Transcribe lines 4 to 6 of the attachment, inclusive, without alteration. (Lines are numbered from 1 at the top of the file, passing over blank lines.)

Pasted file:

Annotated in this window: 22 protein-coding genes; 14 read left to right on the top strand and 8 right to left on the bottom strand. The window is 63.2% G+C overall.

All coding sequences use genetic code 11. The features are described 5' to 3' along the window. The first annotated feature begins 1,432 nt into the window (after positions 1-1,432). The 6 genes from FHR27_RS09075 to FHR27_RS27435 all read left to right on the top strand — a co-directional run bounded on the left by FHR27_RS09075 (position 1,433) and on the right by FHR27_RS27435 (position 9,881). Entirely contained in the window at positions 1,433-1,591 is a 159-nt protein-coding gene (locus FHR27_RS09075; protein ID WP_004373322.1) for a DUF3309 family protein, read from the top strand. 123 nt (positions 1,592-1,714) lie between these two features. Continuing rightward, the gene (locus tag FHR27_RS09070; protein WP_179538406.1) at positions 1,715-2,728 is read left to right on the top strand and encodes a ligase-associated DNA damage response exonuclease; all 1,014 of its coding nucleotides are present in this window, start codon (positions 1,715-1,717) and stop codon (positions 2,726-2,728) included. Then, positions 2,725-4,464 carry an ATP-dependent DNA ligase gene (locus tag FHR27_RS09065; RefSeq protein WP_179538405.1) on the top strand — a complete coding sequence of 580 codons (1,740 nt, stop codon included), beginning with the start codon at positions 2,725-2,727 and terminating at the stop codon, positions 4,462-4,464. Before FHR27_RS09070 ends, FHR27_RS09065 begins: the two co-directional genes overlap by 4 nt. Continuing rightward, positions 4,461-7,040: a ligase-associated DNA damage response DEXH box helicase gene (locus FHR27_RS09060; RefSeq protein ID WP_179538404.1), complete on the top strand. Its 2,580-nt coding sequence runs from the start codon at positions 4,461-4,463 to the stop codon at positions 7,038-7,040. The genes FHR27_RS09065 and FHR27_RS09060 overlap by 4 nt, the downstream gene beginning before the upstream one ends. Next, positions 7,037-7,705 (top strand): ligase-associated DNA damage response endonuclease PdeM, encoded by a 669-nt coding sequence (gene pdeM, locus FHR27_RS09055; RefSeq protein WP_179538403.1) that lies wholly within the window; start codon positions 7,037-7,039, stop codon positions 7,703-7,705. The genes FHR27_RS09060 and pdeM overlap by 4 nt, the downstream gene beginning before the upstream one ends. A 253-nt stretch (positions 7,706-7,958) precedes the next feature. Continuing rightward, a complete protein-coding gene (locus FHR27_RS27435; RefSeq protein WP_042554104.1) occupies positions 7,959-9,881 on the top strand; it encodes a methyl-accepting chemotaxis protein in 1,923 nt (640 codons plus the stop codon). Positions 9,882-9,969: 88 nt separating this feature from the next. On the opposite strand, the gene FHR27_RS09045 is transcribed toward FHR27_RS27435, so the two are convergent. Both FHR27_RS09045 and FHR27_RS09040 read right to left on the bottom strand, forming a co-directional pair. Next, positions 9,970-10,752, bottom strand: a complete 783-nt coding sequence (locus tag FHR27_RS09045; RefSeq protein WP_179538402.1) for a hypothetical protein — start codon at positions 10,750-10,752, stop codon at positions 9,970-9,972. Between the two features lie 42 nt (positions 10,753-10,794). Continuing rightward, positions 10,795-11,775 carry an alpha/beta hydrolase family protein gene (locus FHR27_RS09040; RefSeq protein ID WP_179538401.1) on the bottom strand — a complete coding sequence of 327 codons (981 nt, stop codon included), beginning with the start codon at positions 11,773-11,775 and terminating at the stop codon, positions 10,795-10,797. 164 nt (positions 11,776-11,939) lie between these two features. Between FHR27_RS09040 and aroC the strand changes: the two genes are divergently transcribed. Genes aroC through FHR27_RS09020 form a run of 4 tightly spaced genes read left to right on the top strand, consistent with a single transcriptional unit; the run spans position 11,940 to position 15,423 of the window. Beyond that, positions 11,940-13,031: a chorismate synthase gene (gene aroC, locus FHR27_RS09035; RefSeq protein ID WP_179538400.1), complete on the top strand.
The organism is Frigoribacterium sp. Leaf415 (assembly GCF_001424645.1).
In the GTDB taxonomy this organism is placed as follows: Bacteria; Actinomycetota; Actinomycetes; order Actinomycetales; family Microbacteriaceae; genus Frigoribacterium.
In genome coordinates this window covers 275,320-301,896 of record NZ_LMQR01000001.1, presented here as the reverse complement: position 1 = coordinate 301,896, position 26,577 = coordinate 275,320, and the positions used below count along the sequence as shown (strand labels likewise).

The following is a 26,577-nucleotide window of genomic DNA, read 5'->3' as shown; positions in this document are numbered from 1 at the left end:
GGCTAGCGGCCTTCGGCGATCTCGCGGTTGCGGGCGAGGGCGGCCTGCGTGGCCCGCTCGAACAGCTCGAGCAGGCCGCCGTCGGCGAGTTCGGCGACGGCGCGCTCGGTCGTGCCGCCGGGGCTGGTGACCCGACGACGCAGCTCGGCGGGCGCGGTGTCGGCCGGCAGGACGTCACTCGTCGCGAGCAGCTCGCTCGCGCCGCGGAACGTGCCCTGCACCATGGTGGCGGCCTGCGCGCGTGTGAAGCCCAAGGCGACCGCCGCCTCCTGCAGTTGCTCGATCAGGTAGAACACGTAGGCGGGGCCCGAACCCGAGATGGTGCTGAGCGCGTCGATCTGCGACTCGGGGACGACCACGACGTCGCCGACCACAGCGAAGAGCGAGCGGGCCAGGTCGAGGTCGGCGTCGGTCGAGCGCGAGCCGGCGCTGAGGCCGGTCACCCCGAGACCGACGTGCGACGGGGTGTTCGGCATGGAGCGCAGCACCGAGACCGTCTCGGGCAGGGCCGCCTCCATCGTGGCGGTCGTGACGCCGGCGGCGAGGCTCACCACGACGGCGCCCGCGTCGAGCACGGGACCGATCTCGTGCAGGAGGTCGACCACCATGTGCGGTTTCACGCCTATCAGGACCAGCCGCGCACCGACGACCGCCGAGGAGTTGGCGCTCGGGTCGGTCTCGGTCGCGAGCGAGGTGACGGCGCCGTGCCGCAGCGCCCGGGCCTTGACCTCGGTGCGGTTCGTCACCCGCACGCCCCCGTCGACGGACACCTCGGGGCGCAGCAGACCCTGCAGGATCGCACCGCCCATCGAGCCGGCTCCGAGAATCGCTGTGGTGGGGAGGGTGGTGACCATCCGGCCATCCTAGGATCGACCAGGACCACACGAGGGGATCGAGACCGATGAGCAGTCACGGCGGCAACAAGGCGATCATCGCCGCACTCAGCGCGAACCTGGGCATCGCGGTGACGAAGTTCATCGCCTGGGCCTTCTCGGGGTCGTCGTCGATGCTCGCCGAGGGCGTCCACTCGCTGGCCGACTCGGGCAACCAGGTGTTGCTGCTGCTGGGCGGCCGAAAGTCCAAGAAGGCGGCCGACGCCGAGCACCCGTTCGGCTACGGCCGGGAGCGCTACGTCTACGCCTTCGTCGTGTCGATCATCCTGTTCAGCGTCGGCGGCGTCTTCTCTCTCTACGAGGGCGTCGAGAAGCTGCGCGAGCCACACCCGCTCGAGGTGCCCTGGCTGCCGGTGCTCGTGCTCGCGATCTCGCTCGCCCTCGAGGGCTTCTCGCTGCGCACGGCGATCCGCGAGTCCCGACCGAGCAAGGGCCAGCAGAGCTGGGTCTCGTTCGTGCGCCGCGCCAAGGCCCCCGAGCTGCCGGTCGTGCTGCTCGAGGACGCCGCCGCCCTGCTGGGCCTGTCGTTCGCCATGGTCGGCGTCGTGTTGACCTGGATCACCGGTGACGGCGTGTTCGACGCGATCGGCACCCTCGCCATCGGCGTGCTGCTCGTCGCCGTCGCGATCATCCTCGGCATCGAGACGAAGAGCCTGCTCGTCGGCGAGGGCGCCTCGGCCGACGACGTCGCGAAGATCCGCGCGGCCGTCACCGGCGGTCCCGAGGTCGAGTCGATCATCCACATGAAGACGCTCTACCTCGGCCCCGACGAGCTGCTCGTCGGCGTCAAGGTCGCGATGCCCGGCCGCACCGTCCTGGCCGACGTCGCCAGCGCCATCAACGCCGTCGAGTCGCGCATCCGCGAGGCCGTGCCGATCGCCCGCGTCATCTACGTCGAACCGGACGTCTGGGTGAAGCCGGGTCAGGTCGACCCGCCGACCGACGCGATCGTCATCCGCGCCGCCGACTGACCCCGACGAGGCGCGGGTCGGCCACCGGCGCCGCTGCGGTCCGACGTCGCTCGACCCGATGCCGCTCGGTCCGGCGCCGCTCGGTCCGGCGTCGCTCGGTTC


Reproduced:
In the GTDB taxonomy this organism is placed as follows: Bacteria; Actinomycetota; Actinomycetes; order Actinomycetales; family Microbacteriaceae; genus Frigoribacterium.
In genome coordinates this window covers 275,320-301,896 of record NZ_LMQR01000001.1, presented here as the reverse complement: position 1 = coordinate 301,896, position 26,577 = coordinate 275,320, and the positions used below count along the sequence as shown (strand labels likewise).

The following is a 26,577-nucleotide window of genomic DNA, read 5'->3' as shown; positions in this document are numbered from 1 at the left end: